Academic journal article International Journal of Management

Impact of Personal Values and Innovativeness on Hedonic and Utilitarian Aspects of Web Use: An Empirical Study among United States Teenagers

Academic journal article International Journal of Management

Impact of Personal Values and Innovativeness on Hedonic and Utilitarian Aspects of Web Use: An Empirical Study among United States Teenagers

Article excerpt

An empirical study was undertaken to determine the origins of teen Web-use. High school students (n = 200) from two diverse American cities answered questionnaires about their values and innovativeness (proposed antecedents of Web-behavior). As predicted, teen values relate to innovativeness and, in turn, innovativeness relates to hedonic- and utilitarian-Web-consumption behavior; innovativeness fully mediates the relationship between values and Web-use. Results support theories arguing that intervening variables act between highly conceptual variables (e.g., personal values) and actual behavior. Implications are offered for youth development specialists, parents, and educators.


Today's adolescents are becoming Web-savvy in ever-growing numbers. For example, 83% of American and Canadian youth (12-21 years) use instant messaging vs. only 32% of adults (Schadler, 2006). As the literature has suggested for nearly two decades, technology will exert a strong influence on teen futures and identity development (DeSantis & Youniss 1991 ; Montgomery 2000).

This notwithstanding, little empirical research has probed adolescent Web-consumption behavior (Hartman et al., 2004) in particular, and teen consumer behavior in general. Discovering the antecedents of Web-use could facilitate the creation of helpful approaches and tactics for teens. This study sought to determine if the two domains of adolescent Web-consumption behavior (hedonic and utilitarian) can be predicted, and if so, by what underlying factors.

The literature demonstrates that personal values are at the core of human cognitive and behavioral processes (Homer & Kahle 1988). Personal values are generalized beliefs about desired end states and motives that control goal-directed conduct (Feamer, 1995). Personal values impact attitude, choice, judgment, conduct (Feather, 1995), and innovativeness, which is essential to the diffusion of technological products and services (Schiffman, Sherman & Long, 2003). Research also indicates that personal values affect human behaviors such as Web-consumption behavior. However, it is unlikely that an abstract phenomenon such as personal values would exert a direct influence on a phenomenon as concrete as behavior. The literature has, for some time, demonstrated that consumption behavior is influenced by innovativeness (e.g., Ram & Jung, 1989; Venkatraman, 1991). More recent stuthes (Hartman & Samra, 2006; Steenkamp, Hofstede & Wedel, 1999) suggest that the source of innovativeness is personal values. Thus, we postulate that personal values will have a direct, positive relationship with innovativeness, and in turn, consumer innovativeness will have a direct, positive relationship with the Web-consumption behavior of teens.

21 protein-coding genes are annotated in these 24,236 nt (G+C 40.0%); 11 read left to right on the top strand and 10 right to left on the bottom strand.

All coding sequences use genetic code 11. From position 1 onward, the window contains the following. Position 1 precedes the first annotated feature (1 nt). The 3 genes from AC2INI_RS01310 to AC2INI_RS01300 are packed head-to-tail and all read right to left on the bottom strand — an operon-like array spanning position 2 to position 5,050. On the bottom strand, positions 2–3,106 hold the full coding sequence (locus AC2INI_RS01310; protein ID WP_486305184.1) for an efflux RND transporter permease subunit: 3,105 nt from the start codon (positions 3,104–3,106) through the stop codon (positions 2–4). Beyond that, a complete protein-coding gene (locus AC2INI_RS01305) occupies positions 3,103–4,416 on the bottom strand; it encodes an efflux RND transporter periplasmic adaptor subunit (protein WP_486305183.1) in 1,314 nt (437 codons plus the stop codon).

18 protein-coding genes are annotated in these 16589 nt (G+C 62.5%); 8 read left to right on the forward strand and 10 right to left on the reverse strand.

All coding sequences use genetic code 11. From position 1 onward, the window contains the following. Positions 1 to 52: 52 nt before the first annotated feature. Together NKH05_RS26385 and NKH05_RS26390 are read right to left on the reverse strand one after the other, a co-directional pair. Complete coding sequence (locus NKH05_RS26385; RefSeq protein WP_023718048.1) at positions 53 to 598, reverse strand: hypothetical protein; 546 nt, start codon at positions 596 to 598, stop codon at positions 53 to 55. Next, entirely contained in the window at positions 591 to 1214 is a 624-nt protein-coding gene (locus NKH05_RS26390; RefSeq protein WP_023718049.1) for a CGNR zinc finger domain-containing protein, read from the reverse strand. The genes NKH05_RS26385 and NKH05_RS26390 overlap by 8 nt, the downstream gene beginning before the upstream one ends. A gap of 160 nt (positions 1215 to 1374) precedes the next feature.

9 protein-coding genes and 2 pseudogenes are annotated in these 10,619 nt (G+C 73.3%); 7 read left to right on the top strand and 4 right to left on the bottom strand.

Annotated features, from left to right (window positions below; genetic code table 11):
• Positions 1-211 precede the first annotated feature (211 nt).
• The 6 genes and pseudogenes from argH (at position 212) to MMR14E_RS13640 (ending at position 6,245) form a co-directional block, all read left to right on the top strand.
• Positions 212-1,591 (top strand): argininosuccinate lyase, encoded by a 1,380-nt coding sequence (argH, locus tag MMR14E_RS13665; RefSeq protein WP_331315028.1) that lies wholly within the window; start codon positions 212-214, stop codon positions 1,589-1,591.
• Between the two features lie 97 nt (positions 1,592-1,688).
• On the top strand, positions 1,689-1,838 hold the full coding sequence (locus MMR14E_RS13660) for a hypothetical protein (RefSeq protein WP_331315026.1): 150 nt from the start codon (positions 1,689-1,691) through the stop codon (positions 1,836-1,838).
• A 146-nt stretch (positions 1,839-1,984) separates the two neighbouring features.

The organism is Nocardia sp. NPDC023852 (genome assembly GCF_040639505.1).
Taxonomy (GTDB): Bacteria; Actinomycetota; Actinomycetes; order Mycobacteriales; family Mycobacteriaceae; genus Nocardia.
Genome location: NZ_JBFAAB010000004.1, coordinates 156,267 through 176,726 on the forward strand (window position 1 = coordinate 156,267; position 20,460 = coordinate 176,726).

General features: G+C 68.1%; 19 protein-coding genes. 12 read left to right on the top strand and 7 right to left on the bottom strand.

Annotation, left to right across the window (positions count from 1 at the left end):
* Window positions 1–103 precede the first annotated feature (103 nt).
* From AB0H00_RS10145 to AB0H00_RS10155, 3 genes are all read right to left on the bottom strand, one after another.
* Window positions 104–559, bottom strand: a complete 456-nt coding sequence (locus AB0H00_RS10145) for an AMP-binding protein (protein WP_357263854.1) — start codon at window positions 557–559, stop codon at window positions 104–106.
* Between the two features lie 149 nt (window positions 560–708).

Teen Consumers in the Digital Age

While there has been sporadic research of adolescent influence on family consumption in the past (e.g., Moschis & Churchill, 1979; Moschis, Moore, & Stephens, 1977) researchers have been inattentive to teens as buyers because of the assumption that adults buy most products and services. However, as adolescent buying power has grown exponentially, inattention has been replaced by interest (Corfman, 1997). There remains a dearth of scholarly research relating to teen consumers, particularly with regard to technological products and services, notwithstanding the popular and professional perception that teens display a natural acumen and affinity for such offerings. Society should take best advantage of technological advances, and this research contributes to that end.

Teens are frequently much more adept with digital media man their parents. They help their parents use computers and are frequently the family "high-tech" decisionmakers. From this role as technical advisor to the family, the teen can gain authority and independence (Bunn, 2000), which may explain why a majority of adolescents report being unmonitored while using the computer (Montgomery, 2000). …

Search by... Author
Show... All Results Primary Sources Peer-reviewed


An unknown error has occurred. Please click the button below to reload the page. If the problem persists, please try again in a little while.